Cyprus & Egypt sign agreement to ship Cypriot gas via pipeline (Update-1)

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(Adds comment by the two ministers in sixth paragraph)

By Stelios Orphanides

Energy Minister Yiorgos Lakkotrypis and Egypt’s minister of Mineral Resources Tarek El Molla on Wednesday signed an agreement for the transport of Cypriot natural gas to offshore and onshore installations in Egypt.

The agreement, which governs gas exports to the Arab country for domestic consumption and re-export, “is one of a series of legal arrangements which will further support the sale of Cypriot natural gas to buyers in Egypt, provide certainty to investors, and complement the relevant commercial discussions which are underway,” the ministers said in a joint statement.

The governments of the two countries also decided to speed up talks on an agreement regarding the construction of a pipeline linking Cyprus with Egypt, “which will facilitate the implementation of the project within the two countries’ maritime areas.”

“Cooperation in the oil and gas sector between the two countries will enhance the excellent relations between Cyprus and Egypt … and will also further unlock and promote the potential of the Eastern Mediterranean as a whole,” the statement said.

Cyprus is considering selling natural gas from its only offshore gas discovery so far when it begins production the earliest in 2020. Cyprus held a third oil and gas licencing round in July, after news of Egypt’s 30 trillion cubic feet gas finding in its exclusive economic zone a year ago increased energy companies’ interest in the Easter Mediterranean region.

The signing of the agreement “confirms” Egypt’s interest for Cypriot natural gas, El Molla told reporters after meeting with President Nicos Anastasiades. “Egypt is a large country with a large population, is a big market and also has a unique geographic position in global transit trade. We are talking about the development of the Eastern Mediterranean and the market in Egypt is rapidly growing”.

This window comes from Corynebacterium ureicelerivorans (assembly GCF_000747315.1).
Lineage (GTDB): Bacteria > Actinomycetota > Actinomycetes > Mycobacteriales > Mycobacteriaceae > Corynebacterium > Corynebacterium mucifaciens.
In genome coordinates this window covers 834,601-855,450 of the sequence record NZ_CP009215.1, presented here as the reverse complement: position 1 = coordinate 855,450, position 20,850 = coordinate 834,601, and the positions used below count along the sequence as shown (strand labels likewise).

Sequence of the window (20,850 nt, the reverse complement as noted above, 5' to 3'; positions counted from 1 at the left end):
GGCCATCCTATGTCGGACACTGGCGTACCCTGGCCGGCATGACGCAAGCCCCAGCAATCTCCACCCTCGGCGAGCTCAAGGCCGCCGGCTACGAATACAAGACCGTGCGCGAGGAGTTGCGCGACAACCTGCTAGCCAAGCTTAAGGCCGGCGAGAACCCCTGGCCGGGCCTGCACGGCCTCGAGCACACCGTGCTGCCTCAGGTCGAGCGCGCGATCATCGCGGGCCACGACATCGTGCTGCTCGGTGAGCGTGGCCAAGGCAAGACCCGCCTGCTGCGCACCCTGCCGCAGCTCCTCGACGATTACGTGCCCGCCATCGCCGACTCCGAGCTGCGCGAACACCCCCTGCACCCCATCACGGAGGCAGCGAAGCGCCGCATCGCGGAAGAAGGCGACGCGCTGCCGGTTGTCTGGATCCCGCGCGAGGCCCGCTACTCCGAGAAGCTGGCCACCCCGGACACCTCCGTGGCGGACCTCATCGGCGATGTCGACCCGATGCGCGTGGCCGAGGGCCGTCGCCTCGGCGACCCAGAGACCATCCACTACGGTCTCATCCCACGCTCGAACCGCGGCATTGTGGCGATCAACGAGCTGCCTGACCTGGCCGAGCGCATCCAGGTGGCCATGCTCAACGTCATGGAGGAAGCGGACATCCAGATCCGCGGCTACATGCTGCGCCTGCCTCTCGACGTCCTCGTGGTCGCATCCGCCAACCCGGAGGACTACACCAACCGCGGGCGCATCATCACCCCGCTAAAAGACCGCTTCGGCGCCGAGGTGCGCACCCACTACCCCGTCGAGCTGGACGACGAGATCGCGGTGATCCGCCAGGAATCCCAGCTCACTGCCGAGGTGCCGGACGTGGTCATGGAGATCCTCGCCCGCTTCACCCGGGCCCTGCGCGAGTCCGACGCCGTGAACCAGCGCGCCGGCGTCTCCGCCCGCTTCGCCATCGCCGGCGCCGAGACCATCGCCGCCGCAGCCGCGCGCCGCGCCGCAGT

El Molla, who also described the agreement as a “milestone”, added that Egypt –whose two liquefaction plants in Idku and Damietta remain mostly mothballed on a raw material shortage– is taking steps to develop an independent gas market, which will need both Egyptian and Cypriot gas both for domestic consumption and export.

“In all cases it was a step that we were waiting for to happen,” the Egyptian official said. “We are looking forward to continuing with the next steps which are part of the commercial agreements that will be developed soon,” the Egyptian official continued. “We shall begin negotiations with the various stakeholders in both countries for the sale and transport of natural gas”.

“We have the support” of President Anastasiades and his Egyptian counterpart Abdel Fatah El Sissi,” El Molla said. “There is a big alignment, there is a big enthusiasm to pursue this opportunity to develop the gas, to bring it there, as part of a big cooperation between the two countries.”

He added that how quickly Cypriot gas will be shipped to Egypt will depend on when the construction of the pipeline will be completed and negotiations with interested parties, which prompted Lakkotrypis to say that while the time frame is placed between 2020 and 2022, Cyprus is trying to speed things up.

“We are in discussions to see if we can expedite it,” he said. The Cypriot minister added that the presence of the Egyptian minister in Cyprus and the signing of the agreement demonstrate the “close cooperation of the two countries sand their willingness to cooperate closely and help and support the operational framework of hydrocarbon companies in the eastern Mediterranean”.

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